The sun shone on Lewiston as I made an early start for the long drive to Portland. I would spend the day bouncing between Washington and Oregon – the Columbia River is the border between the two.
The plan was to avoid the interstate as much as possible, and the first stop was Sacajawea State Park in Washington. Sacagawea (the spelling of her name is still a bone of contention see here) had nothing particularly to do with this area, but was adopted by the American suffragette movement as an example of a strong female figure (and arguably the first woman to be given a vote in the United States, as we shall see in a couple of days time), and this park was established by them.
Chicago may be the windy city, but Washington was doing its best to be the windy state. The never-ending green hills of the Dakotas and eastern/central Montana and the forested mountains of the Rockies were replaced by exposed brown windswept slopes. The car was fighting the crosswinds as I headed for Pasco.
The road doesn’t follow the river that closely, and I didn’t meet up with it again until the park, which sits at the confluence of the Snake and the Columbia. This critical junction meant that the spot had long been a centre of trade between tribes. Sadly, the actual point of the confluence was closed off for research purposes, but you can get down to the shore of both rivers. The Corps reached the confluence on October 16, 1805 and were greeted by some 200 Indians singing and dancing.
The museum was rather good – much of the usual stuff of course, but a few new factoids for L&C fans, including a recipe for the dreaded portable soup.
There was also an examination of the importance of the salmon to the Indians of the Columbia river. The salmon has a similarly spiritual significance to these peoples as the buffalo did for the Plains Indians.
Having expressed my L&C interest, Rebecca, the “interpretive specialist” on duty, took me backstage to show me some paintings from the 1940s depicting local Indians. They were initially on display in the museum but were deemed “obscene” (there was a lot of nudity) and were taken down. They now hang in the park office, and are clearly only for those of us deemed mature enough to cope! What the trustees would have made of Picasso I dread to think. She also showed me a copy of a map that overlaid the current river banks at the confluence with how they would have been in Lewis & Clark’s day. They weren’t actaully so different.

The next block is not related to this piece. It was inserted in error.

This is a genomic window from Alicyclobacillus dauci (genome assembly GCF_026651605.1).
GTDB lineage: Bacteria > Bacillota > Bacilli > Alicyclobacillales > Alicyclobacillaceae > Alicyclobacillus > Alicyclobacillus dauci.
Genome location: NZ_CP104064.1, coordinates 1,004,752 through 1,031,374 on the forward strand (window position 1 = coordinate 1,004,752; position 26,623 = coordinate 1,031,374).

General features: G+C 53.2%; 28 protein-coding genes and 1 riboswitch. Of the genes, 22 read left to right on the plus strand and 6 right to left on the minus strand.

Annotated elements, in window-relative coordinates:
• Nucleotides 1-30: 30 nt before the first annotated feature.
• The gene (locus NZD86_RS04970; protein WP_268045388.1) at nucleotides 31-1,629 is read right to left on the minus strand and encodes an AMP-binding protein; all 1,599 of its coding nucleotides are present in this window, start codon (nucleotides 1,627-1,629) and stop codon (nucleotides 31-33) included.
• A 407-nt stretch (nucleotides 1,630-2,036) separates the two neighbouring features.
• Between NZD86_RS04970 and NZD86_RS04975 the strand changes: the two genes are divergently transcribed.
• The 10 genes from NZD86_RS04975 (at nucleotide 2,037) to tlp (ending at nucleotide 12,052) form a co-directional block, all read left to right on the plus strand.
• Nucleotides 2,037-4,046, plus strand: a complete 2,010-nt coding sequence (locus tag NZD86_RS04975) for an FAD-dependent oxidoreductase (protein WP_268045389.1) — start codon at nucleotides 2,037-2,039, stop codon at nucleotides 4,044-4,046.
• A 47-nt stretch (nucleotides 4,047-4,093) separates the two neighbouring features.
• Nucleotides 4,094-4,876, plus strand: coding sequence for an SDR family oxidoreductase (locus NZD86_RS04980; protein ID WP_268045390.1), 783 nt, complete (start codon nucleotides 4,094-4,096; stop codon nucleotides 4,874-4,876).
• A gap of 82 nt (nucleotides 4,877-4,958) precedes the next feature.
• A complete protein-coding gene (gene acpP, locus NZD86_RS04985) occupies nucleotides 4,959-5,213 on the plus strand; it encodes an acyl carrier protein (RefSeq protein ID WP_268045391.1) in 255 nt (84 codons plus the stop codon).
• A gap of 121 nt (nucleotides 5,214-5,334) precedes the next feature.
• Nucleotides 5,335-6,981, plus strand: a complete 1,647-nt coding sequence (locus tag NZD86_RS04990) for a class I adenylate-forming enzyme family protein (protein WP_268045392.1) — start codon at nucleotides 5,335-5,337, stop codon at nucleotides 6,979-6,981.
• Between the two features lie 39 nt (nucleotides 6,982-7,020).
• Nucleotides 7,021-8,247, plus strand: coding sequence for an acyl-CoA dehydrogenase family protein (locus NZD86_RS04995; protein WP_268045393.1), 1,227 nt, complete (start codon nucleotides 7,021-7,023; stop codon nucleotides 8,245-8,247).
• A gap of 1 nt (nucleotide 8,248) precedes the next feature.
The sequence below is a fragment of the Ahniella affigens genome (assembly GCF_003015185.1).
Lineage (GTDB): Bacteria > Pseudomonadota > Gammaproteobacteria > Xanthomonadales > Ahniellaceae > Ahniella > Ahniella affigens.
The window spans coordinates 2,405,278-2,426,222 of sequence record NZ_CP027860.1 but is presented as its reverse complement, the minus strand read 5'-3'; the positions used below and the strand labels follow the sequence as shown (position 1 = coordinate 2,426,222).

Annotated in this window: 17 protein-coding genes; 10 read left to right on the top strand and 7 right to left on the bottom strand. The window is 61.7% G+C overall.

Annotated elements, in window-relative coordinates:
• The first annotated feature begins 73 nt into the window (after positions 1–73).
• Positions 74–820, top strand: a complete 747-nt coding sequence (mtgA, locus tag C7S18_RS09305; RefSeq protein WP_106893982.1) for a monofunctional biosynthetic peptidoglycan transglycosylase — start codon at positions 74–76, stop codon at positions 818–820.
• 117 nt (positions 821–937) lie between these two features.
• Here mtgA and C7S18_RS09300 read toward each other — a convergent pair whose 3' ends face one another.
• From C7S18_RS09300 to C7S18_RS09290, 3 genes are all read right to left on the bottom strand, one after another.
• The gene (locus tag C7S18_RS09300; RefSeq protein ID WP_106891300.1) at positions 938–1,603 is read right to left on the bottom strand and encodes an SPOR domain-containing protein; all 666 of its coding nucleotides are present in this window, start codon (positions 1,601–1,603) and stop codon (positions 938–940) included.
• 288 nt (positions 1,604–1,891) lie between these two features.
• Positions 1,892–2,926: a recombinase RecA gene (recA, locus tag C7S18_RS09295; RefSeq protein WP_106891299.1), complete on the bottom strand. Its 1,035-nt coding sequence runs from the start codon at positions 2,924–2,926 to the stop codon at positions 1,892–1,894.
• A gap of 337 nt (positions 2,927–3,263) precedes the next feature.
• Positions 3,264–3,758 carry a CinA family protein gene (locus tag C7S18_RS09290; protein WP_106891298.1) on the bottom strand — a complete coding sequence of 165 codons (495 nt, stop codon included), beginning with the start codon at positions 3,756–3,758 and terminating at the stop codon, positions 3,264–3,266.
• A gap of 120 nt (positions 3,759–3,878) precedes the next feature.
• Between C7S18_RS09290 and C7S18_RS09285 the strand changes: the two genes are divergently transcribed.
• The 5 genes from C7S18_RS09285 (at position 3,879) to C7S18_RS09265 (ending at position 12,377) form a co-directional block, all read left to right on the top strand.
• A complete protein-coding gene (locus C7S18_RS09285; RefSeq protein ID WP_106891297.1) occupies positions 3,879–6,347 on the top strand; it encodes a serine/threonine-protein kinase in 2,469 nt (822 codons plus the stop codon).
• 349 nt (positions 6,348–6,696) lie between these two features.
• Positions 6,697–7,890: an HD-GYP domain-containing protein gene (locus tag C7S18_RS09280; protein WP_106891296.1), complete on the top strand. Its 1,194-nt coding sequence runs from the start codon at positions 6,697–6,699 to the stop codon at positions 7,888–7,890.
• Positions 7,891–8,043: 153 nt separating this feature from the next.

From the park, I followed the Columbia Gorge to the oddly named town of The Dalles (ryhmes with gals). The gorge is a fairly rare geological phenomenon, created through a combination of volcanic activity and fluvial erosion. The basalt strata are clearly visible, although if proof were needed of the impact of volcanoes in this part of the world, the looming presence of Mt Hood, rising 11,000 feet to a perfect cone and covered in snow is more than sufficient.
Mt Hood was not named by Lewis & Clark. It had already been mapped by George Vancouver in the 1790s as part of his exploration of the northwest coast. In other words, the Corps of Discovery was back on the map.
The Dalles hosts the Columbia Gorge Discovery Center (not to be confused with the Columbia Gorge Interepretive Center a few miles further on). There was some Lewis & Clark stuff here, but it wasn’t the best for expedition fans, and actually the local museum that was also housed there was more interesting.
By this time the Corps was rocketing down the Columbia, taking risks with rapids that they would not have done had they not been conscious of the impending arrival of winter. They did have to have some portage sections, notably around Celilo Falls. These impressive waterfalls no longer exist, having been wiped out after the dam at The Dalles was constructed. This still rankles with local Indians, for whom the falls were an ancient fishing ground – there are plenty of photos of precarious looking wooden platforms jutting out over the boiling waters, with rods dangling from them to catch the salmon.
The landscape then changed rapidly from the arid windswept hills of the gorge (I actually passed trucks transporting the gigantic blades for wind turbines – they are impossibly large, like thin wing sections of intercontinental airliners) to the forested slopes that one associates more with the Pacific Northwest. Scrubland becomes pine forest and dappled sunlight replaces blazing open spaces.
My final stop of the day before deviating away from the Columbia was Beacon Rock State Park. Beacon Rock is a towering outcrop that stands like a sentinel on the nothern bank of the river. Clark originally refers to it as “Beaten Rock”, but later changes this to Beacon Rock, which seems more appropriate.
As well as offering a wonderful view to those fit enough to stagger up the 100 year-old trail that winds round the side of the rock, Beacon Rock is also approximately marks the spot where the Columbia becomes a tidal river. It’s still a long way to the ocean from here, but nevertheless, there is a low and high tide mark, and the captains remarked on this.
Inevitably, early on a Friday evening, the traffic was heaving coming out of Portland and, compared to what I’d been driving in since leaving Missouri, pretty heavy everywhere. With the sun in my eyes, I relied on my trusty GPS to spit me off the expressway and into the squeaky-tight car park of my hotel on the edge of downtown. After three weeks away from urban pleasures, I was going to have a Saturday in one of America’s most livable cities.